Falcke et al. 1999: Millimeter Outburst in IIIZw2
A major radio outburst in III Zw 2 with an extremely inverted, millimeter-peaked spectrum
Geoffrey C. Bower1,2,
Andrew R. Lobanov1,
Thomas P. Krichbaum1,
Alok R. Patnaik1,
Margo F. Aller3,
Hugh D. Aller3,
Melvyn C.H. Wright5,
1Max-Planck-Institut für Radioastronomie, Auf den Hügel 69, D-53121 Bonn, Germany
2Current address: NRAO, P.O. Box O, Socorro, NM 87801-0387
3Astronomy Department, University of Michigan, Ann Arbor, MI 48109-1090
4Metsähovi Radio Research Station, Metsahovintie, SF-02540 Kylm\"al\"a, Finland
5Radio Astronomy Laboratory, University of California, Berkeley, CA 94720
6National Radio Astronomy Observatory, P.O. Box 2, Green Bank, WV 24944, U.S.A.
Astrophysical Journal Letters, Vol. 514, p. L17 (1999)
III Zw 2 is a spiral galaxy with an optical spectrum and faint
extended radio structure typical of a Seyfert galaxy, but also with an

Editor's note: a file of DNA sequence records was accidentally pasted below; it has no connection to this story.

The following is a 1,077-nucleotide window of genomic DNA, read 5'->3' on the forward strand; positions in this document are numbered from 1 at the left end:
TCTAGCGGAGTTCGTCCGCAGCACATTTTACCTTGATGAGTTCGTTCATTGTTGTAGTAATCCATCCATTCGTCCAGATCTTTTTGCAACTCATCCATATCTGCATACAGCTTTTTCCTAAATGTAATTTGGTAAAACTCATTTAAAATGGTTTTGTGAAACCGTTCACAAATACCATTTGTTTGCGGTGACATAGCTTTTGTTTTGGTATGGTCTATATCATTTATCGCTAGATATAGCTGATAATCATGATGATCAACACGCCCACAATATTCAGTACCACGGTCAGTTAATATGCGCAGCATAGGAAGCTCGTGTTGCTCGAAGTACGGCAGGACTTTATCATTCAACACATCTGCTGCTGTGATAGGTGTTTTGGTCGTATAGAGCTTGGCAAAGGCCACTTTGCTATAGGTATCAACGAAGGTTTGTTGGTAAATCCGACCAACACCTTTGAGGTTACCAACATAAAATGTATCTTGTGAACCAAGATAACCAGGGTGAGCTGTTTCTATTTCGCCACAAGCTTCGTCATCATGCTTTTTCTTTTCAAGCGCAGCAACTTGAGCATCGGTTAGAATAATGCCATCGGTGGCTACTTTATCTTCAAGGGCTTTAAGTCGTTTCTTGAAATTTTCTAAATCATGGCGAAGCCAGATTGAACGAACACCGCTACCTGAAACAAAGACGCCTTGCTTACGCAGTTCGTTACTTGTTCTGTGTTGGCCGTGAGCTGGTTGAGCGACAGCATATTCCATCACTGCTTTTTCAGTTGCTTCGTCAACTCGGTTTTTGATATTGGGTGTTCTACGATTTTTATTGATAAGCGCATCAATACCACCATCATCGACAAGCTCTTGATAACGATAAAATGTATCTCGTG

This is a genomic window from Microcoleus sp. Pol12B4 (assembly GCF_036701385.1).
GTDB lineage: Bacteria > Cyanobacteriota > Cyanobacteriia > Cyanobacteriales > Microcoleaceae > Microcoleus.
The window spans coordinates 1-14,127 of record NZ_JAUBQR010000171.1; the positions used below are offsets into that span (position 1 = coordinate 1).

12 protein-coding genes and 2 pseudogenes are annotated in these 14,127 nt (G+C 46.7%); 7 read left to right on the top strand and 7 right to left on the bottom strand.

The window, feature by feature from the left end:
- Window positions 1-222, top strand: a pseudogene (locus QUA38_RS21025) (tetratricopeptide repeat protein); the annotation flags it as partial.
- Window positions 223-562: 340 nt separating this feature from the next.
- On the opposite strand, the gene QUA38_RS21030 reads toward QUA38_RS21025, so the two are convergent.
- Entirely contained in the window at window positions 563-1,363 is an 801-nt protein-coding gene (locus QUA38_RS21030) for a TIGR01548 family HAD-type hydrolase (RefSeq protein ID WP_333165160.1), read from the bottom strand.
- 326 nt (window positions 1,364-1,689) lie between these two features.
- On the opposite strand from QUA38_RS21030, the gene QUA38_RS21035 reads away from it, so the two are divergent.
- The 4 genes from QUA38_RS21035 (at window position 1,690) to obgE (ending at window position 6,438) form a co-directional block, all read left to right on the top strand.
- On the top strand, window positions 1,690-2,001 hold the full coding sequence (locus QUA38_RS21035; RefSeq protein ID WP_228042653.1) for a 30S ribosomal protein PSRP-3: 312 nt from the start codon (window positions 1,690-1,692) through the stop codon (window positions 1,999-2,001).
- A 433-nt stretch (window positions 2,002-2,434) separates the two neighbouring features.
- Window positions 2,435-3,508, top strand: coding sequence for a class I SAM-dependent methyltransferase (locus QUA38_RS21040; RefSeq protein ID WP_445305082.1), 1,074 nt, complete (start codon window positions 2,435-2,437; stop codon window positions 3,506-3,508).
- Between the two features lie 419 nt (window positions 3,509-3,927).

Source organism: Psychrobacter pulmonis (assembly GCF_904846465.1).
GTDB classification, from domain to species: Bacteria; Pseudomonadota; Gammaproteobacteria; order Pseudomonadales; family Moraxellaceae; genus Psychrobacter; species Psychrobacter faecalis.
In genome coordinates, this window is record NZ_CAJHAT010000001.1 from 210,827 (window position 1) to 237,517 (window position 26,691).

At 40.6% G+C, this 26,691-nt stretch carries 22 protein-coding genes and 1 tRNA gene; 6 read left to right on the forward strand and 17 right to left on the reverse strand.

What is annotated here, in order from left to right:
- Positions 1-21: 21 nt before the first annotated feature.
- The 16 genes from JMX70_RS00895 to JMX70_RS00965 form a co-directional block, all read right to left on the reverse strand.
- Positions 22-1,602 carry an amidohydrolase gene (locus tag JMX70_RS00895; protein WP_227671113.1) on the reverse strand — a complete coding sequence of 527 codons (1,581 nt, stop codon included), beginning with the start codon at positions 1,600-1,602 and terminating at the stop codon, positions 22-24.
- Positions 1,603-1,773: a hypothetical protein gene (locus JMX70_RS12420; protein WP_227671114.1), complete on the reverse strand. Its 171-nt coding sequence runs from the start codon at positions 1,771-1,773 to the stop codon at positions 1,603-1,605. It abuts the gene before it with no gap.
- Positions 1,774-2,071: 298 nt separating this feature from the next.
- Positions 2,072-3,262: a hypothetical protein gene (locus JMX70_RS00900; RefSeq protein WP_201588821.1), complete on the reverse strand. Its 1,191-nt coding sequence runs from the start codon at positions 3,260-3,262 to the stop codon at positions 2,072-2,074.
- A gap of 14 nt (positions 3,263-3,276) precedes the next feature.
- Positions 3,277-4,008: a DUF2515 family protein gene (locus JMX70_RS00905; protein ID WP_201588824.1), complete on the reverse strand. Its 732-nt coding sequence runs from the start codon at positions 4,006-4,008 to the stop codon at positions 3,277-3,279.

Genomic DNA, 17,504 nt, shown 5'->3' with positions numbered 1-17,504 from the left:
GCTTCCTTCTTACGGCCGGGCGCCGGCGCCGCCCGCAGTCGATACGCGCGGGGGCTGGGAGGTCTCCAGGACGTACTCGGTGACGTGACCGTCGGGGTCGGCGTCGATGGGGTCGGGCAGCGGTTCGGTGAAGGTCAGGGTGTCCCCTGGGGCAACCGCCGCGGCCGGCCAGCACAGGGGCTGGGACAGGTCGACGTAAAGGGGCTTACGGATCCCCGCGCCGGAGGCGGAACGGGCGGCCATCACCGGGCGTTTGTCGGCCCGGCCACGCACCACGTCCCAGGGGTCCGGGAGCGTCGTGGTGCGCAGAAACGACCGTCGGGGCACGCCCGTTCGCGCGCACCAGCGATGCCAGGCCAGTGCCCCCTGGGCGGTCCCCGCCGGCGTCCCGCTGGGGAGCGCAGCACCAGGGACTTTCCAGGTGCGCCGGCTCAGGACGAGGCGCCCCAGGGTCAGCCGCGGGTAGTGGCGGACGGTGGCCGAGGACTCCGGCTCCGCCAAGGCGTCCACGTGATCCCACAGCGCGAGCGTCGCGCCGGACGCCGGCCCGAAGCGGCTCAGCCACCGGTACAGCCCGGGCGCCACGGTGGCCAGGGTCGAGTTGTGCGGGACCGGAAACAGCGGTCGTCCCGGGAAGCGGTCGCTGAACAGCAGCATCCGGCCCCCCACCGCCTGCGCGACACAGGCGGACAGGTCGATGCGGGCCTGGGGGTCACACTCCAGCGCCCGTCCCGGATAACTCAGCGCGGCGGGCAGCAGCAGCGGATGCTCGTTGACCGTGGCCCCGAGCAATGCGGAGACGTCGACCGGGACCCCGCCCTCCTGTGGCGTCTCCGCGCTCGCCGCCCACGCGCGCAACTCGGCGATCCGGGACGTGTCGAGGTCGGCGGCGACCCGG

extremely variable, blazar-like radio core. We have now discovered a
new radio flare where the source has brightened more than twenty-fold
within less than two years. A broad-band radio spectrum between 1.4
and 666 GHz shows a textbook-like synchrotron spectrum peaking at 43
GHz, with a self-absorbed synchrotron spectral index +2.5 at
frequencies below 43 GHz and an optically thin spectral index -0.75
at frequencies above 43 GHz. The outburst spectrum can be well fitted
by two homogenous, spherical components with equipartition sizes of
0.1 and 0.2 pc at 43 and 15 GHz, and with magnetic fields of 0.4 and 1
Gauss. VLBA observations at 43 GHz confirm this double structure and
these sizes. Time scale arguments suggest that the emitting regions
are shocks which are continuously accelerating particles. This could
be explained by a frustrated jet scenario with very compact hotspots.
Similar millimeter-peaked spectrum (MPS) sources could have escaped
our attention because of their low flux density at typical survey
frequencies and their stronger variability.
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